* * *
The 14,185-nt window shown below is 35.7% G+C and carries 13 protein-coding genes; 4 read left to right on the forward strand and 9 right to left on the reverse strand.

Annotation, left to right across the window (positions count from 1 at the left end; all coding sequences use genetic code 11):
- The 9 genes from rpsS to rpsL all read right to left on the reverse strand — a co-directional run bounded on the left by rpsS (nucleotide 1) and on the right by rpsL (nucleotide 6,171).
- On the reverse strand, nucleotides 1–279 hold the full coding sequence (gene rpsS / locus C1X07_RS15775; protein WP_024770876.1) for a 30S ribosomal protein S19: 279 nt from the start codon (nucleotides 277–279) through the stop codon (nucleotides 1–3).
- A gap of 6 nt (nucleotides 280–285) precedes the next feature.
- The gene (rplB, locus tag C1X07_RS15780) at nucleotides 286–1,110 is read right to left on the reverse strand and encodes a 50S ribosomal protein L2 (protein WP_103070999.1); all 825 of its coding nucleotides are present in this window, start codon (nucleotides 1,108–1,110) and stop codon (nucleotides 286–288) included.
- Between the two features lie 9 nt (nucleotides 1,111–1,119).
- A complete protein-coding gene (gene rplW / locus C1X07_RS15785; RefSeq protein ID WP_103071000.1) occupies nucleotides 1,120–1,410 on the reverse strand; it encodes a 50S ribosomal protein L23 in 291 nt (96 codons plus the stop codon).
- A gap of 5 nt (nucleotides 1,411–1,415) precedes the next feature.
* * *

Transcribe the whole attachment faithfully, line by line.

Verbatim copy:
The 14,185-nt window shown below is 35.7% G+C and carries 13 protein-coding genes; 4 read left to right on the forward strand and 9 right to left on the reverse strand.

Annotation, left to right across the window (positions count from 1 at the left end; all coding sequences use genetic code 11):
- The 9 genes from rpsS to rpsL all read right to left on the reverse strand — a co-directional run bounded on the left by rpsS (nucleotide 1) and on the right by rpsL (nucleotide 6,171).
- On the reverse strand, nucleotides 1–279 hold the full coding sequence (gene rpsS / locus C1X07_RS15775; protein WP_024770876.1) for a 30S ribosomal protein S19: 279 nt from the start codon (nucleotides 277–279) through the stop codon (nucleotides 1–3).
- A gap of 6 nt (nucleotides 280–285) precedes the next feature.
- The gene (rplB, locus tag C1X07_RS15780) at nucleotides 286–1,110 is read right to left on the reverse strand and encodes a 50S ribosomal protein L2 (protein WP_103070999.1); all 825 of its coding nucleotides are present in this window, start codon (nucleotides 1,108–1,110) and stop codon (nucleotides 286–288) included.
- Between the two features lie 9 nt (nucleotides 1,111–1,119).
- A complete protein-coding gene (gene rplW / locus C1X07_RS15785; RefSeq protein ID WP_103071000.1) occupies nucleotides 1,120–1,410 on the reverse strand; it encodes a 50S ribosomal protein L23 in 291 nt (96 codons plus the stop codon).
- A gap of 5 nt (nucleotides 1,411–1,415) precedes the next feature.